Forget all you know and come with fresh eyes. Not that easy, Rome is huge. I’ve been living there for one month ten years ago, walking around the streets, making my daily appointment with the Pantheon’s icecream maker. I finally find my way, as ruins don’t move, but the town does. Rome has a new look every day.
Let’s go for a total immersion for the week-end. Discovering first an unexepected aspect of the modern Roman: the town is warmly welcoming the four legs citizen. They have been protected for twenty years and live safely all around the town.
The animals quietness is amazing in Rome.
They haven’t been sent in the arena for a long time. Now the warm stones of the antique ruins give them nice beds in the sun. They make perfect models to pratice a bit of watercolour.
Isn’t it the perfect moment to use Amalfi paper as a luxury set?
This handmade paper comes from a long tradition, thanks to arabic craftsmen who brought the paper mill during the middle ages. Today, this threatened heritage survives thanks to prestigious clients such as Vatican.
Is dolce vita just a mask?
The movie’s still topical actually. Life has its bitterness also in Rome, just as said in the news.
Fellini earned an oscar for the costumes.
The antique inheritance is overwhelming.
There’s not enough time in one’s life to figure out what was whether the huge Palatine palace, or the amazing Diocletian thermal baths. Caen’s University helps us make this dream come true through lectures and 3D reconstructions larger than life.
A scheduled fade-out?
Well, how is it possible for such a powerful civilisation to finally be dying out? There are so many guides downtown, you can hear several tales: “Barbarians just destroyed the aqueducts.”
The emperors also got used to tragically kill one another. Coming from Lyon, it’s chilly to bump into a bust of empress Julia Domna, who gave birth in Lugdunum to her sadly famous son Caracala. Murder craftsmen’ family…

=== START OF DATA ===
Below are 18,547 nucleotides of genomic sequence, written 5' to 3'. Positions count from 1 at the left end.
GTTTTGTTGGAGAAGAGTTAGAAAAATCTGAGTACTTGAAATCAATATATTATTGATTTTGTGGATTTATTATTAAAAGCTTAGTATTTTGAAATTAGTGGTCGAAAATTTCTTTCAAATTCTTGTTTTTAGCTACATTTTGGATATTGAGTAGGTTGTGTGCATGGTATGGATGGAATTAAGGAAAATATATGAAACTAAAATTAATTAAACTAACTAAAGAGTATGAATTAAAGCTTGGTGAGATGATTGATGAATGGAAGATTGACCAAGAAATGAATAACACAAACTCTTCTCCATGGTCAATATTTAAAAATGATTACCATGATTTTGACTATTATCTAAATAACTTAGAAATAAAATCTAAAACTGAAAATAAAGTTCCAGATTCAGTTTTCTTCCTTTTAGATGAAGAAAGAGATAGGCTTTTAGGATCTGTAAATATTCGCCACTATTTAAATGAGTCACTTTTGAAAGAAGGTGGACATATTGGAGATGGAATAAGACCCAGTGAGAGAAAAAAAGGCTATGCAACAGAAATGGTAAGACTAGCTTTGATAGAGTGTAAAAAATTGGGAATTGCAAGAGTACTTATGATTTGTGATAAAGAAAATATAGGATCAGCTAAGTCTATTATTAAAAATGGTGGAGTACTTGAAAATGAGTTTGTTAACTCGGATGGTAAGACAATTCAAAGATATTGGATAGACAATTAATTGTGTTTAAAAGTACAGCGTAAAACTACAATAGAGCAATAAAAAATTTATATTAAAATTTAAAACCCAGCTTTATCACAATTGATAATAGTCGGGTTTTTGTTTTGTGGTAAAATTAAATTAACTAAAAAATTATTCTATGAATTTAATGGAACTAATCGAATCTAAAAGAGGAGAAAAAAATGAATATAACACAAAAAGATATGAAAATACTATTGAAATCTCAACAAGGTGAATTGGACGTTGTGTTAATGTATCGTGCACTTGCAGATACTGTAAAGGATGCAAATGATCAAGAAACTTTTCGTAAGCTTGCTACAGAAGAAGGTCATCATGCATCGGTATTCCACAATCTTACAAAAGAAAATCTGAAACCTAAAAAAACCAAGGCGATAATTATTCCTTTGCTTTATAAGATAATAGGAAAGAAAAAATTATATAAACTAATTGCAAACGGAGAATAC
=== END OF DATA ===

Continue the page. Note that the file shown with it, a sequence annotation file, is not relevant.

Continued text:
Julia Domna wasn’t tender, and Lyonnaise people did not regret her. But her portrait is still there. Mass production was already on and leaders’ communication is nothing new…
Rome got rebuilt at the Renaissance under Michelangelo’s chisels. It’s Bernini who comes right afterwards wraping the town with baroque. His masterpieces are all around, above all sculptures, sometimes highlighted by Ancient Egypt’s obelisks. Announcing Orientalism and Arts-and-crafts, he proves that there is no fence in art: just dare.
New emotion as a Lyonnaise.
Rome influenced the Gaul’s capital following Michelangelo and Raphaël. In the Italian and Roman area called Vieux Lyon, we find with excitement some vestiges at l’antiquaille cheering up the king. Artists stop by this delightful european crossroads, full of artistic life from north and south. If all the roads lead to Rome, you must stop in Lyon while going to the “big tour”, artists’ initiation journey to Italy. Poussin is an ambassador of this big tour in the Beaux arts museum of Lyon.